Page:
- The North Face announced that it has debuted 20 circular design styles, joining other brands that have launched recommerce initiatives, according to a press release shared with Retail Dive. The clothing has been designed with single-fiber construction and trim that will make them easier to disassemble and recycle into new garments of similar quality. The new items will include styles for adults, plus size, youth and accessories.
- The brand said it will re-launch its take-back program under the name Renewed later this month. Shoppers will be able to drop off their circular design products and other items in Renewed Take-Back bins at The North Face stores, the company said.
- XPLR Pass members can receive $10 credits in exchange for the gear they return. The company said it launched the collection in stores, within its wholesale partners and online on Thursday.
The North Face launched its Renewed Design Residency in February 2020 and has since trained designers to follow the principles of circular design - a concept that encourages sharing, reusing and recycling products - the company said. It also noted that it makes 80% of its synthetic fabrics for clothing, accessories and equipment with recycled content as of this fall.
As part of the Renewed program, the company will sort products to be recycled, inspect the gear for any problems, clean them and repair any damage to meet its quality standards, according to its website.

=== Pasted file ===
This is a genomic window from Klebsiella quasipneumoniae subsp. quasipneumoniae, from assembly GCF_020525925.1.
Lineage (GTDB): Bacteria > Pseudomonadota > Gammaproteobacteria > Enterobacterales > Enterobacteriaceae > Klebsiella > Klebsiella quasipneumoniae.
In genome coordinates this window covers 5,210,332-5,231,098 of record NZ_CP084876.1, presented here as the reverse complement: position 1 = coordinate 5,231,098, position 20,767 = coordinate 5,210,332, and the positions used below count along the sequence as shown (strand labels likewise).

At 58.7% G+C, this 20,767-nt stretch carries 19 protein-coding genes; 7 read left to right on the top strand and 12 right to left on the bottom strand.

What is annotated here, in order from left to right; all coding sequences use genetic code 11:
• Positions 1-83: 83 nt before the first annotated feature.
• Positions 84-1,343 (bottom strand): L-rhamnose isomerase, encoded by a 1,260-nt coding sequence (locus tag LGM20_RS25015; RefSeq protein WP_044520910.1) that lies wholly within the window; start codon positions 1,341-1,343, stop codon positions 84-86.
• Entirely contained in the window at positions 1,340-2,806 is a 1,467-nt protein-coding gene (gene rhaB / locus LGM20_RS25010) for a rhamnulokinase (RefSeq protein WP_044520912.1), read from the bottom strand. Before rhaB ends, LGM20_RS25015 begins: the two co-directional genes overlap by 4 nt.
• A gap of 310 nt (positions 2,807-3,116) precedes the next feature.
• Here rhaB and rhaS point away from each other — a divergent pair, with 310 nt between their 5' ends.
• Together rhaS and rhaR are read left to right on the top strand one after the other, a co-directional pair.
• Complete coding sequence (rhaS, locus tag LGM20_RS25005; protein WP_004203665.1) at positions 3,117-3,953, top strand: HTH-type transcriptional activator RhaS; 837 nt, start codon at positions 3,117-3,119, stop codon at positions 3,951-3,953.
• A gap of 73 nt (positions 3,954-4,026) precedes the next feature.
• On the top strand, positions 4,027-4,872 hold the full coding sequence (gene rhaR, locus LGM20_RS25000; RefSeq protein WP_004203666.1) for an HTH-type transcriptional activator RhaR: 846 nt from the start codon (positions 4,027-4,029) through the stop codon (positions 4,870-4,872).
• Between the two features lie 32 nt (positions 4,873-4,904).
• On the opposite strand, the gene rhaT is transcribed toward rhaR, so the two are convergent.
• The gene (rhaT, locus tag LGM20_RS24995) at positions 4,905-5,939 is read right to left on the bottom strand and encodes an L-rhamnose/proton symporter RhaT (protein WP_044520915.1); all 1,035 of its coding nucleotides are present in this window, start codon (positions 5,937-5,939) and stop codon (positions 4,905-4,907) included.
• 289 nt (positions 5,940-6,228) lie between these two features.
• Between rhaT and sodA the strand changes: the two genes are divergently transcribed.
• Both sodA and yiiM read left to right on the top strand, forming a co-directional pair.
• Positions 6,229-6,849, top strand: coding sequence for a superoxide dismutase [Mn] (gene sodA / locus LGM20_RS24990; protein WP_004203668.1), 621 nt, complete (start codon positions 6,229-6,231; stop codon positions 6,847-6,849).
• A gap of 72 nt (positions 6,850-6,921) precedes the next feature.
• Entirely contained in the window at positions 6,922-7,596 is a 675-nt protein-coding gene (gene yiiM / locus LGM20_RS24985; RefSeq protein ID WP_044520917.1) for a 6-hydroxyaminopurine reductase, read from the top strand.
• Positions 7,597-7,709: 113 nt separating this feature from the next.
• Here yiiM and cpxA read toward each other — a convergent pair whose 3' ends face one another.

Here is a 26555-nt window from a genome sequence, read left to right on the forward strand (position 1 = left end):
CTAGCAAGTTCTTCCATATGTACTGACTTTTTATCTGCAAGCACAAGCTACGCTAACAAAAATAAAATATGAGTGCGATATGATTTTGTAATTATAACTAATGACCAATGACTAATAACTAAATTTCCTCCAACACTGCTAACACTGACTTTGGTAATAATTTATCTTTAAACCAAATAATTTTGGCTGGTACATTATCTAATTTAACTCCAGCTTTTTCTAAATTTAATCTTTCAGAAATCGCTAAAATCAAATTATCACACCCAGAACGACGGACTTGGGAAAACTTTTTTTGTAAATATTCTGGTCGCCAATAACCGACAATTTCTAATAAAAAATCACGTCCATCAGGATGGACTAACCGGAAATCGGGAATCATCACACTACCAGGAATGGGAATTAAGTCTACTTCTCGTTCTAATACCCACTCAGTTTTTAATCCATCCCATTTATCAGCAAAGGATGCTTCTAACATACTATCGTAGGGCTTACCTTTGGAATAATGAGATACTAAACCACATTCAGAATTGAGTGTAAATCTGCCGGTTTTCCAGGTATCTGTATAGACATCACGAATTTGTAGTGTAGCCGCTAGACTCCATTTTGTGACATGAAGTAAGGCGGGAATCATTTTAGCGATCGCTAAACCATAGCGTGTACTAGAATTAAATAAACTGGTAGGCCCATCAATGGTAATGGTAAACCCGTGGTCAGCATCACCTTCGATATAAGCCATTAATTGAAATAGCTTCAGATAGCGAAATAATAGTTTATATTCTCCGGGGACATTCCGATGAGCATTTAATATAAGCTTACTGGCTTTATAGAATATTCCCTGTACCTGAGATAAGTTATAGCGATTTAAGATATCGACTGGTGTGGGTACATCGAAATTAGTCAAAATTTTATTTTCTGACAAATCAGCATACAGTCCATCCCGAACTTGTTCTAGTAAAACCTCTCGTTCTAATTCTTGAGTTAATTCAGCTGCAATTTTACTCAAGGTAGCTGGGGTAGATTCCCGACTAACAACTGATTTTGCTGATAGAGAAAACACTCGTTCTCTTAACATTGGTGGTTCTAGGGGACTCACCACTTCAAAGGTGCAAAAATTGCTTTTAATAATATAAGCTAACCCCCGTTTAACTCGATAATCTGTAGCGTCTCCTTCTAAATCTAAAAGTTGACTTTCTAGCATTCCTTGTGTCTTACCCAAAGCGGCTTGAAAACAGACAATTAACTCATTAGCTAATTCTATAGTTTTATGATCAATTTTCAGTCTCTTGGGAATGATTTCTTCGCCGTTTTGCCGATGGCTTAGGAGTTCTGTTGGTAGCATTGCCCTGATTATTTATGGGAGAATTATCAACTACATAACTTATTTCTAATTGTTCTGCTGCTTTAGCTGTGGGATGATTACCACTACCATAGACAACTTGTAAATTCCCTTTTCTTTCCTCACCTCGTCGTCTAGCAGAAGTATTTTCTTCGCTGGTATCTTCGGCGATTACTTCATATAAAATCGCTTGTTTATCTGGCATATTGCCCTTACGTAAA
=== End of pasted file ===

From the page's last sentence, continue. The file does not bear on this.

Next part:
“When we launched the Renewed Design Residency, our goal was to rethink the way we designed to embed principles of circularity from the start,” Kellen Hennessy, The North Face circular design manager, said in a statement. “We’re excited to introduce our first circularly-designed products which puts these principles into action, minimizing waste and enabling cycle-ability at the end of the garment life cycle.”
The North Face has been recycling garments for the past few years as part of its sustainability ambitions. In 2018, the company piloted “The North Face Renewed” collection online. In April, the brand teamed up with Online Ceramics to launch a collection inspired by ’70s California climb culture, a collection made with scraps from its factories.
Meanwhile, other activewear brands have recently launched programs to collect used items. In June 2021, Timberland teamed up with ReCircled to unveil its own recommerce program. Lululemon also expanded its recommerce program earlier this year to all its stores across the country.
Shoe brands have also been experimenting with new materials and resale initiatives. In April 2021, Nike introduced its Nike refurbished program, which refurbishes lightly worn footwear and resells them at a discount. Last month, the iconic shoe brand unveiled Forward, a new material that the brand has made by altering how it uses its punch-needle machines. In February, Allbirds debuted its resale platform dubbed Allbirds Rerun, which gives customers a $20 credit in exchange for their used Allbirds shoes.